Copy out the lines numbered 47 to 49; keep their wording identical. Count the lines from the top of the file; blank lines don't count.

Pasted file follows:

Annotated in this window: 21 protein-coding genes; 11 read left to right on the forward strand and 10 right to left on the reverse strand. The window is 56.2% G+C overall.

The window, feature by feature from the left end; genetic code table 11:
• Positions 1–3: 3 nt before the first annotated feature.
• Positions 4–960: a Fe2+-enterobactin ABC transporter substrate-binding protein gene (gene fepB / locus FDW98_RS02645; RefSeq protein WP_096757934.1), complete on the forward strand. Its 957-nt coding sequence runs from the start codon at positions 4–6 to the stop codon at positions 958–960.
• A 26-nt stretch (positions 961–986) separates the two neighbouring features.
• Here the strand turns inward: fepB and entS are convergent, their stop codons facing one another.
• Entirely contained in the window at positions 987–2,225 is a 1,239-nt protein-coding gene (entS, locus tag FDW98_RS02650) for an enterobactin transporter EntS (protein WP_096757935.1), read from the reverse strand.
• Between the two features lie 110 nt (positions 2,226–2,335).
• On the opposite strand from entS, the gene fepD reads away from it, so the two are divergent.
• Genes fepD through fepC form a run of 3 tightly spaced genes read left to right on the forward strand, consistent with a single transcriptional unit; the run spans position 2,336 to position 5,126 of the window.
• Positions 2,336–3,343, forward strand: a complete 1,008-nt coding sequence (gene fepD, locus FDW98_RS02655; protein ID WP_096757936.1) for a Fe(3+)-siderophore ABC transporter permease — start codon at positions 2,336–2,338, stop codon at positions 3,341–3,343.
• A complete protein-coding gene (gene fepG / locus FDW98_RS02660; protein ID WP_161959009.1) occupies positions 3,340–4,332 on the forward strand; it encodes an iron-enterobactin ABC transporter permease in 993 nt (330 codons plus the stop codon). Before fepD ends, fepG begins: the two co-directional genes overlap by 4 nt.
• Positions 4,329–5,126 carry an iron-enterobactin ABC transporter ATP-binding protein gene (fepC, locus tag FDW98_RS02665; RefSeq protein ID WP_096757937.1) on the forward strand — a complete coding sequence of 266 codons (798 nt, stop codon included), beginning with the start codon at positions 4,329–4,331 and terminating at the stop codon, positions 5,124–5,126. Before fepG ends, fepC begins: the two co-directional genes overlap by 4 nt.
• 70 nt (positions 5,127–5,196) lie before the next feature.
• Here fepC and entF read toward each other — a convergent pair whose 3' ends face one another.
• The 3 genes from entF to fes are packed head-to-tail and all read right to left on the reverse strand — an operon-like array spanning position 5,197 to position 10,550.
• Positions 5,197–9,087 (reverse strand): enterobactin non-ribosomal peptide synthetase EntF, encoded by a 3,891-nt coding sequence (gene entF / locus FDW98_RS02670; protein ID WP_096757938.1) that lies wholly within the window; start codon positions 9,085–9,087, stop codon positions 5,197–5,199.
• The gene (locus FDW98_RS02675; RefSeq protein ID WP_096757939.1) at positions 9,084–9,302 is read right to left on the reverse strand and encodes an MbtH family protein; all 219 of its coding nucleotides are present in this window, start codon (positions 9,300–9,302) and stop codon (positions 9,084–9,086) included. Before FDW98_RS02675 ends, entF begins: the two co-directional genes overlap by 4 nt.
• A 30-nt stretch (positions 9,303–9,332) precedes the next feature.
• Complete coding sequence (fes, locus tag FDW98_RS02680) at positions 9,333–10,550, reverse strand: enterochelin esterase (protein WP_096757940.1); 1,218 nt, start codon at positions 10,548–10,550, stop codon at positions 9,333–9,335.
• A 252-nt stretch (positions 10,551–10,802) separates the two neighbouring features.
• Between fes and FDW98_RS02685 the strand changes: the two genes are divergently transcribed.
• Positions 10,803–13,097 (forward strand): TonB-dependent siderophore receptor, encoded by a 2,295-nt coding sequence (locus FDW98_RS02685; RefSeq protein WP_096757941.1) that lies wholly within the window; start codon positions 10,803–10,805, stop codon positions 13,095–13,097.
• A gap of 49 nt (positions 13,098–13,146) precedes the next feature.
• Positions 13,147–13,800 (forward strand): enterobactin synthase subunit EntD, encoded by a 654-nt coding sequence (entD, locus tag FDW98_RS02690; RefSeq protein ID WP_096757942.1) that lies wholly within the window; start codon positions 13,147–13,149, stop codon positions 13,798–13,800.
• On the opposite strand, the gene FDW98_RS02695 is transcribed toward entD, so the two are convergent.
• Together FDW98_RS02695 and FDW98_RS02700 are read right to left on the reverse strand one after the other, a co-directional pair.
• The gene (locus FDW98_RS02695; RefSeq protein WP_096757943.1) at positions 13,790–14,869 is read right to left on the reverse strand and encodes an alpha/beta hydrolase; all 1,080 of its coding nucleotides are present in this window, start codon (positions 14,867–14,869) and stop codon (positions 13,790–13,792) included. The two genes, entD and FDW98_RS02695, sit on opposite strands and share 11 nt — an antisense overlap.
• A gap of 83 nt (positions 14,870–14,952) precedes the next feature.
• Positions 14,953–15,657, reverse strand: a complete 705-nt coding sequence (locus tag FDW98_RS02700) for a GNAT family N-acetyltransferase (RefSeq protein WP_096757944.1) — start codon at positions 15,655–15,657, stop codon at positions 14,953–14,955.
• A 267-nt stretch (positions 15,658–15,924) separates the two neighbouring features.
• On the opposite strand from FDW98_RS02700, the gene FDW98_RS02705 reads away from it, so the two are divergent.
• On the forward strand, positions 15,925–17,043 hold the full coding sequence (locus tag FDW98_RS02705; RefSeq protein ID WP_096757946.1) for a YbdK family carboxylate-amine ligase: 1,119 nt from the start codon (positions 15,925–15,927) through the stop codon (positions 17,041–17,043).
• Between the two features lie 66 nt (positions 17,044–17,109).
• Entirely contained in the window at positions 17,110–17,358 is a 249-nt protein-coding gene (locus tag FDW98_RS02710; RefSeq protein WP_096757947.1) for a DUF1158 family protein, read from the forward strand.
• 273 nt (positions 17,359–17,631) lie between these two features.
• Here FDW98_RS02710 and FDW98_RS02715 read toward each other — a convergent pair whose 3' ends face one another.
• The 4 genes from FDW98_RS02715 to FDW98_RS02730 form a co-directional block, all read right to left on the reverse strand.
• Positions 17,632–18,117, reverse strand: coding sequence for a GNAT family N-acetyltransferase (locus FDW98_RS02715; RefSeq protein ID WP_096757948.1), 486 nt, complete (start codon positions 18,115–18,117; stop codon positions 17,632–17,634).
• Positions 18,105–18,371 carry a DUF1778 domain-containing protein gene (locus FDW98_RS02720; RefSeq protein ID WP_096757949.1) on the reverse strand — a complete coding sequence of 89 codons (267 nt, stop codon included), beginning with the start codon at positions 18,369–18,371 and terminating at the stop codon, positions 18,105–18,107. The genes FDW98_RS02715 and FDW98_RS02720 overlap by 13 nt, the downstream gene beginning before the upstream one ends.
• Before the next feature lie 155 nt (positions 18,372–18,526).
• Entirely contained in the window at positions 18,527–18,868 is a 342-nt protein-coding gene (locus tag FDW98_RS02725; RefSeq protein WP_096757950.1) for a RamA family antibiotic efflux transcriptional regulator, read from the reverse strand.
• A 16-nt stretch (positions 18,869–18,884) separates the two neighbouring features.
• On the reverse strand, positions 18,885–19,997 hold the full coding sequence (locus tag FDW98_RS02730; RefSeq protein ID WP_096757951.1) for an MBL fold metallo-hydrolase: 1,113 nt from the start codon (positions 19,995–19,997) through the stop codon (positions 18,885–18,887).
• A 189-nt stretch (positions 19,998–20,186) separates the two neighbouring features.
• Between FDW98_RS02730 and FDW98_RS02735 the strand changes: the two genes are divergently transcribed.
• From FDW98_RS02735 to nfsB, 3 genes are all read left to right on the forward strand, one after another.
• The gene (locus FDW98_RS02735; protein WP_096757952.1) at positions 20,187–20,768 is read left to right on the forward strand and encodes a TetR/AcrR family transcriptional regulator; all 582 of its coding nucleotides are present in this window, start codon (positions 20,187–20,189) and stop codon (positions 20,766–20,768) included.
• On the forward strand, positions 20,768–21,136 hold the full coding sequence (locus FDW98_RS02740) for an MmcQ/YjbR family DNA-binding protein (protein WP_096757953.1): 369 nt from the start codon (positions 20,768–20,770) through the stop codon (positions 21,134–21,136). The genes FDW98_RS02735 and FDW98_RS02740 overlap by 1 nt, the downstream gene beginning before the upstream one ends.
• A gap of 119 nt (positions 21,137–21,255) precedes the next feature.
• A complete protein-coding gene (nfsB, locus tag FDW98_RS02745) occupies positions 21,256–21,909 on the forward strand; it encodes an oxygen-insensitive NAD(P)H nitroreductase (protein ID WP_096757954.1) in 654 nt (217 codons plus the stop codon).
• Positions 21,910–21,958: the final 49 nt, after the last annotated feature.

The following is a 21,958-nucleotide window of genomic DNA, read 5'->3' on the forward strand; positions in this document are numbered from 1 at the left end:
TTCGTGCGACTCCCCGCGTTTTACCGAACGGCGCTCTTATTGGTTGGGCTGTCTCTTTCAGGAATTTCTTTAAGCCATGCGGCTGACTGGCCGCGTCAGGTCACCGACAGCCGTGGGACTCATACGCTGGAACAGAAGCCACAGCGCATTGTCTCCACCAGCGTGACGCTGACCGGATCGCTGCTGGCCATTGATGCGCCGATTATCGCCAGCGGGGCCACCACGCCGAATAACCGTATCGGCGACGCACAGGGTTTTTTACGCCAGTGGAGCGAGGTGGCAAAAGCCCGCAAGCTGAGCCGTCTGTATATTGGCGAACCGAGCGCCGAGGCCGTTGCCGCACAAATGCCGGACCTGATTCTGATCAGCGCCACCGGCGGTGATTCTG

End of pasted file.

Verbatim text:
• From FDW98_RS02735 to nfsB, 3 genes are all read left to right on the forward strand, one after another.
• The gene (locus FDW98_RS02735; protein WP_096757952.1) at positions 20,187–20,768 is read left to right on the forward strand and encodes a TetR/AcrR family transcriptional regulator; all 582 of its coding nucleotides are present in this window, start codon (positions 20,187–20,189) and stop codon (positions 20,766–20,768) included.
• On the forward strand, positions 20,768–21,136 hold the full coding sequence (locus FDW98_RS02740) for an MmcQ/YjbR family DNA-binding protein (protein WP_096757953.1): 369 nt from the start codon (positions 20,768–20,770) through the stop codon (positions 21,134–21,136). The genes FDW98_RS02735 and FDW98_RS02740 overlap by 1 nt, the downstream gene beginning before the upstream one ends.